While Newsom responded to that initial filing on Feb. 28, 2020, he did not include his party preference “due to an inadvertent but good faith mistake made on the part of his elections attorney,” according to the lawsuit.

Weber’s chief spokesperson, Joe Kocurek, said in a statement that the secretary of state’s office had a “ministerial duty to accept timely filed documents,” and accepting any filing after a deadline would require a judicial resolution.

In the lawsuit, Newsom’s lawyers argue that applying the deadline would actually lead to “absurd results,” because “voters would be deprived of the very information that the Legislature deemed important for them to receive.”

The lawsuit also specifies that Newsom still filed his party preference choice “well before the recall election has been called, before the nomination period has opened for replacement candidates, and before the form and length of the ballot has been finalized.”

The relative importance of the Newsom team’s deadline error remains to be seen.

“If the recall is not successful, then we can say a huge headache, but in the end, no harm no foul,” Levinson said. “But if the recall, against all odds, is successful, then we can point to this as a huge unforced error and a turning point moment.”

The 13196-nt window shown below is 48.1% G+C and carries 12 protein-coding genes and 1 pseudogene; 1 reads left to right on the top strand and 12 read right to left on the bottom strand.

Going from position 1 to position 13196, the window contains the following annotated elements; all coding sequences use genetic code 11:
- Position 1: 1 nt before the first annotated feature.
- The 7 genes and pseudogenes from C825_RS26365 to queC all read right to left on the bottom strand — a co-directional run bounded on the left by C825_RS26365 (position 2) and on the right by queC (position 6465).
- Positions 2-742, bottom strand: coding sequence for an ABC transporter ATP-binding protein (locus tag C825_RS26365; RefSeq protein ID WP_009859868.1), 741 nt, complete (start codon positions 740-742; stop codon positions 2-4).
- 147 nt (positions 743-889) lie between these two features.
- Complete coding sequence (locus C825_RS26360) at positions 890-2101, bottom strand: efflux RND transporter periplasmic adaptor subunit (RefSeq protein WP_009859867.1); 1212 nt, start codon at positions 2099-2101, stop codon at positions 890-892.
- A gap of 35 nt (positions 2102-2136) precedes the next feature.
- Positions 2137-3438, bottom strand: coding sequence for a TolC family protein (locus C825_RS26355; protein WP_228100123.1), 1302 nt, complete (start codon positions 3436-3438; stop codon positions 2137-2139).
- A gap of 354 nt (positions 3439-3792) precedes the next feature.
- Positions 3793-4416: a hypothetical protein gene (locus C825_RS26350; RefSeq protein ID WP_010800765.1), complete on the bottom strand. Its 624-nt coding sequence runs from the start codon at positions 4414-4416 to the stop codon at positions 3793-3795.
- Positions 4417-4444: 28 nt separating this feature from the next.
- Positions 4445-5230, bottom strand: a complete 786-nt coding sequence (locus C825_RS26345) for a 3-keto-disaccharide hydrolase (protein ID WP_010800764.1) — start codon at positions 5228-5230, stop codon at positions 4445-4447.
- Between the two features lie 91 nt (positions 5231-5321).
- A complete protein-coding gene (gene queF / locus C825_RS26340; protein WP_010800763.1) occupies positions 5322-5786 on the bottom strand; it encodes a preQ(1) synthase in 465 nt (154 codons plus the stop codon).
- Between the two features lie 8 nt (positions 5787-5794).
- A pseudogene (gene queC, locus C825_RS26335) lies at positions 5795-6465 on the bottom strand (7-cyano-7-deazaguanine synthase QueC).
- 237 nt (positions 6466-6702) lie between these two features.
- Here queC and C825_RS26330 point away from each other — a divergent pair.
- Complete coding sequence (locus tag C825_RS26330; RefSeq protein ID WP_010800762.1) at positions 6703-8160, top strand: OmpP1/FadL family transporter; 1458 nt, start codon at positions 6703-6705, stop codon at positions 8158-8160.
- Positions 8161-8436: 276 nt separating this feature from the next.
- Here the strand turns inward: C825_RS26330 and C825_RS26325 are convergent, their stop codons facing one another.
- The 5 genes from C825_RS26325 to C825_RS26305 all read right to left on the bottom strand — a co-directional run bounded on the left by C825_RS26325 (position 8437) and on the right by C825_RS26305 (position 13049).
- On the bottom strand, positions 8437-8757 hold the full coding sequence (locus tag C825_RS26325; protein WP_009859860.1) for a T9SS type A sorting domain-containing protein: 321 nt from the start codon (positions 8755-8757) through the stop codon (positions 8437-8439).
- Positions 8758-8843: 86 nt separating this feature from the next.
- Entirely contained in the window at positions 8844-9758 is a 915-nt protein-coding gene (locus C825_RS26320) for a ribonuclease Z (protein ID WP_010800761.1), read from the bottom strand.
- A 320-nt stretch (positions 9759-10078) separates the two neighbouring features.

California Republicans quickly seized on the gaffe in social media posts. Harmeet Dhillon, one of California’s two representatives on the Republican National Committee, shared news of the lawsuit with a crying laughing emoji on Twitter.

The official Twitter account of California’s Assembly Republicans said Newsom had “failed at basically everything since being governor; he can’t even fill out his campaign paperwork properly.”

The filing mistake is not Newsom’s first anti-recall stumble.

His team has also been criticized for not challenging a November 2020 court ruling that gave recall supporters extra time to collect the necessary petition signatures.

Then-Secretary of State Alex Padilla and Newsom theoretically both could haveappealed the ruling — although winning the appeal likely would have been an uphill battle, as the Sacramento County Superior Court judge presiding over the case had already granted extensions to the proponents behind two separate ballot initiative campaigns.

Garry South, a Democratic strategist who worked for Davis during the 2003 recall and for Newsom’s short-lived 2010 gubernatorial campaign, said that while he is sympathetic to the fact that recalls are fairly uncharted territory, he still believes the biggest blunder was not appealing the ruling that extended the signature-gathering window.

“It was a huge mistake for this decision not to be appealed,” South said. “It led us to where we are today — we’re going to have a recall and it’s going to be expensive.” A June analysis projected that the recall election — which at this point looks unlikely to remove the governor from office — will cost the state at least $215 million.

“When you know the outcome, it just feels like the last scene of this movie is just going to be the state of California lighting money on fire in the middle of the street,” Levinson said.

Times staff writer Phil Willon in Sacramento contributed to this report.


Advertisement